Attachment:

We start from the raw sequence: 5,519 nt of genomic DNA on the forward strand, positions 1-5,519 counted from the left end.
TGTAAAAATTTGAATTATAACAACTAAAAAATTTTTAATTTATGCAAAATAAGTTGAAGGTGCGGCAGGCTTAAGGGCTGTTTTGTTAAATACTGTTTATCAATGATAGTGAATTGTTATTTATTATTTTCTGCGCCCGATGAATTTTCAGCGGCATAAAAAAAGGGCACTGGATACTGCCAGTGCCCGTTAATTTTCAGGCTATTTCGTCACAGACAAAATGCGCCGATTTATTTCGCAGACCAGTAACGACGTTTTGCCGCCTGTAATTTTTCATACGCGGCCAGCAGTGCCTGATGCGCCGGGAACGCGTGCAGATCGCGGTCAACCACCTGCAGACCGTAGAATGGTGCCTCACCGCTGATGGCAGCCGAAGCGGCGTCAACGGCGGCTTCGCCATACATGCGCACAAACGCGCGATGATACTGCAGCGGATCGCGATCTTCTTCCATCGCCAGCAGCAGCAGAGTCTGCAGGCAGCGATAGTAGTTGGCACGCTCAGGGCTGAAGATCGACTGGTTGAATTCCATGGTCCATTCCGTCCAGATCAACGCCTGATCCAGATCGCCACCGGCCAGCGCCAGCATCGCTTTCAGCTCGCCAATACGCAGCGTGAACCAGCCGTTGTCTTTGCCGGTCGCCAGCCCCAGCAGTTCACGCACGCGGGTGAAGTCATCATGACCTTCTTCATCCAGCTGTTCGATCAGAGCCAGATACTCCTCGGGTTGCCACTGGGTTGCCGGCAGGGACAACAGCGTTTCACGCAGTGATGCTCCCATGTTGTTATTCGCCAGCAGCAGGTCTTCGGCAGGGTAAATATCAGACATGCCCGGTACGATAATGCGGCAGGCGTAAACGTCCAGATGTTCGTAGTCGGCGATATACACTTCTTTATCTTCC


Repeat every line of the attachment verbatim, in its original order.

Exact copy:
We start from the raw sequence: 5,519 nt of genomic DNA on the forward strand, positions 1-5,519 counted from the left end.
TGTAAAAATTTGAATTATAACAACTAAAAAATTTTTAATTTATGCAAAATAAGTTGAAGGTGCGGCAGGCTTAAGGGCTGTTTTGTTAAATACTGTTTATCAATGATAGTGAATTGTTATTTATTATTTTCTGCGCCCGATGAATTTTCAGCGGCATAAAAAAAGGGCACTGGATACTGCCAGTGCCCGTTAATTTTCAGGCTATTTCGTCACAGACAAAATGCGCCGATTTATTTCGCAGACCAGTAACGACGTTTTGCCGCCTGTAATTTTTCATACGCGGCCAGCAGTGCCTGATGCGCCGGGAACGCGTGCAGATCGCGGTCAACCACCTGCAGACCGTAGAATGGTGCCTCACCGCTGATGGCAGCCGAAGCGGCGTCAACGGCGGCTTCGCCATACATGCGCACAAACGCGCGATGATACTGCAGCGGATCGCGATCTTCTTCCATCGCCAGCAGCAGCAGAGTCTGCAGGCAGCGATAGTAGTTGGCACGCTCAGGGCTGAAGATCGACTGGTTGAATTCCATGGTCCATTCCGTCCAGATCAACGCCTGATCCAGATCGCCACCGGCCAGCGCCAGCATCGCTTTCAGCTCGCCAATACGCAGCGTGAACCAGCCGTTGTCTTTGCCGGTCGCCAGCCCCAGCAGTTCACGCACGCGGGTGAAGTCATCATGACCTTCTTCATCCAGCTGTTCGATCAGAGCCAGATACTCCTCGGGTTGCCACTGGGTTGCCGGCAGGGACAACAGCGTTTCACGCAGTGATGCTCCCATGTTGTTATTCGCCAGCAGCAGGTCTTCGGCAGGGTAAATATCAGACATGCCCGGTACGATAATGCGGCAGGCGTAAACGTCCAGATGTTCGTAGTCGGCGATATACACTTCTTTATCTTCC